The famous saying, “Demand creates its own supply,” by the economist John Maynard Keynes will remain relevant as long as humanity exists as a species that strives to satisfy its wants.
Since the inception of civilization, human instincts have not changed — what has evolved are the ways to satisfy them. The struggle for survival is the eternal engine of progress. The instinct of self-preservation drives us to protect ourselves and our loved ones. A safe and comfortable life is our natural desire, and the only way to get what we want is through mutually beneficial relationships where you can give something and get something in return — that is, through trade.
In the 21st century, it is extremely difficult to please the generation of super consumers. Everything is available to them, from supermarket shelves overflowing with food to the ability to order groceries from said supermarket right from the couch. Just order online and wait for the delivery. Here it is, the perfect life free of worries! But is it really all that perfect?
Why do we need a marketplace?
Human instincts have not changed, and neither have human vices. While honest entrepreneurs are constantly searching for the philosopher’s stone that will turn a business idea into an inexhaustible gold mine, con artists devise conniving schemes to profit from people’s ignorance and trust.
The stock exchange became a means of dealing with dishonest merchants, with the world’s first stock exchange opening in Belgium in 1406. The goal of stock trading was to bring sellers and buyers together in one place to exchange goods and services. The stock exchange acted as an arbitrator in disputes and monitored the participants. This helped to preserve quality, maintain market prices, increase the number of offers and ensure the availability of customers.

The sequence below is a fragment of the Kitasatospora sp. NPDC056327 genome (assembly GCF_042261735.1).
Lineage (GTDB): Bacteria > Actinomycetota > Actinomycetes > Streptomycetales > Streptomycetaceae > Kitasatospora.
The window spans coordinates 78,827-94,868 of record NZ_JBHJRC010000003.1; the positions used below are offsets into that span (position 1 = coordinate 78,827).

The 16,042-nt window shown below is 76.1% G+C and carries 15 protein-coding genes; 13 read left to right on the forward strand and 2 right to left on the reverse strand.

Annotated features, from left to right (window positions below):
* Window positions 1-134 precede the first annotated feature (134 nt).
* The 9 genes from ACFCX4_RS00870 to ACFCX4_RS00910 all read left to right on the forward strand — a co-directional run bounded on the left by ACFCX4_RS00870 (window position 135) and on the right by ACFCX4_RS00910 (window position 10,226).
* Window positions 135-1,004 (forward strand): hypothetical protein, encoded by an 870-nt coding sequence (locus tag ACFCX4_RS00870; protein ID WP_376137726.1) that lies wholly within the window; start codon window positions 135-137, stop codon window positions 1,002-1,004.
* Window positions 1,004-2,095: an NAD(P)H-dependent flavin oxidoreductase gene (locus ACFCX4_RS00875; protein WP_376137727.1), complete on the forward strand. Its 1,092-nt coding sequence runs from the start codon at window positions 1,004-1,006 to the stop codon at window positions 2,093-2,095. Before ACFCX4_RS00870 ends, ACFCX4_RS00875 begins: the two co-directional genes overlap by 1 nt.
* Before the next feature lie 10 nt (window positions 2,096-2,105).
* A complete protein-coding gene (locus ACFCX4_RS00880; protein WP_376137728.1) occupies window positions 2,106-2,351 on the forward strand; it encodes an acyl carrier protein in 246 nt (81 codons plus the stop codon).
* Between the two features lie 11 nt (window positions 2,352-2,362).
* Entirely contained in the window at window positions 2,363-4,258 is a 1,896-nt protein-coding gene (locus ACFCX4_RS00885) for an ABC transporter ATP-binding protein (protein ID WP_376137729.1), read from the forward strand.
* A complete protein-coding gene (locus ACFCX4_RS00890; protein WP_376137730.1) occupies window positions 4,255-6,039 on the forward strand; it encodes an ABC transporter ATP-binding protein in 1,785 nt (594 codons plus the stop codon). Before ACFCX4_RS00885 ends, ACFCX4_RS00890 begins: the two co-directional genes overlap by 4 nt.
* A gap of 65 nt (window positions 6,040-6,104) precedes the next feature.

Marketplaces use the same principle of stock trading. It is convenient, beneficial and safe. An illegal online store could be a scam, but a marketplace will not permit fraudsters to trade on its site. As a regulator it cares about its reputation, which, as we know, is what a successful business is built on.
What is a financial marketplace?
Marketplaces exist in various business categories, from services to investments. You can order a taxi, buy clothes, book hotels and earn money, including in the financial market.
The financial marketplace is an entire universe of high-yield offers from international brokers and liquidity providers. It is the Amazon of the investment sphere, where user freedom is virtually unlimited. Such a financial supermarket brings together the best trading tools, the best quotes, flexible margin requirements and a transparent fee policy. Importantly, you can open an account without excessive paperwork nor the need to appear in person at the company’s office.
Is there a difference between working with a marketplace versus directly with a broker? We asked Lynne Connel, the founder of the ACB Incorporation LTD investment supermarket.
“There is a difference and it is substantial,” replied Connel. “To be frank, finding a reliable broker with an attractive offer is not an easy task. For example, I spend a lot of time and energy planning my vacation and choosing hotels that would meet my expectations in terms of price and quality. Now, if I had to invest $100,000 in stocks, I would have to thoroughly investigate each brokerage, and even after all that effort I am not guaranteed to receive the expected return. There are many pitfalls along the way, and, as a rule, a newcomer is doomed to lose a significant part of their deposit.”
“Yes, indeed, working with only one broker is no longer profitable,” added Joseph Noack, Business Development Director. “You may find the available instruments and quotes of one broker to be satisfactory, but they might charge a high fee. Another one might have even better terms but then have issues with withdrawing funds. The third may have slippages, or their terminal may be slow and so on. Choosing a broker on your own is very difficult. Add to this the fact that the largest liquidity providers do not work with retail customers directly, since providers need volume. Only financial marketplaces, such as the ACB investment supermarket, can provide such volume. Therefore, we can offer the best quotes to our users.”
Any marketplace, whether in the goods and services sphere or in the financial sphere, has a number of advantages over the classic trading system, in which the most common issue is the conflict of interest between the broker and their direct client. The investment supermarket acts as a regulator and, in case of any disputes, takes the side of the aggrieved.
Finally, it should be noted that in the tough competitive environment of today, only the business model of the marketplace is able to guarantee the quality of the services offered and the reliability of transactions to the user.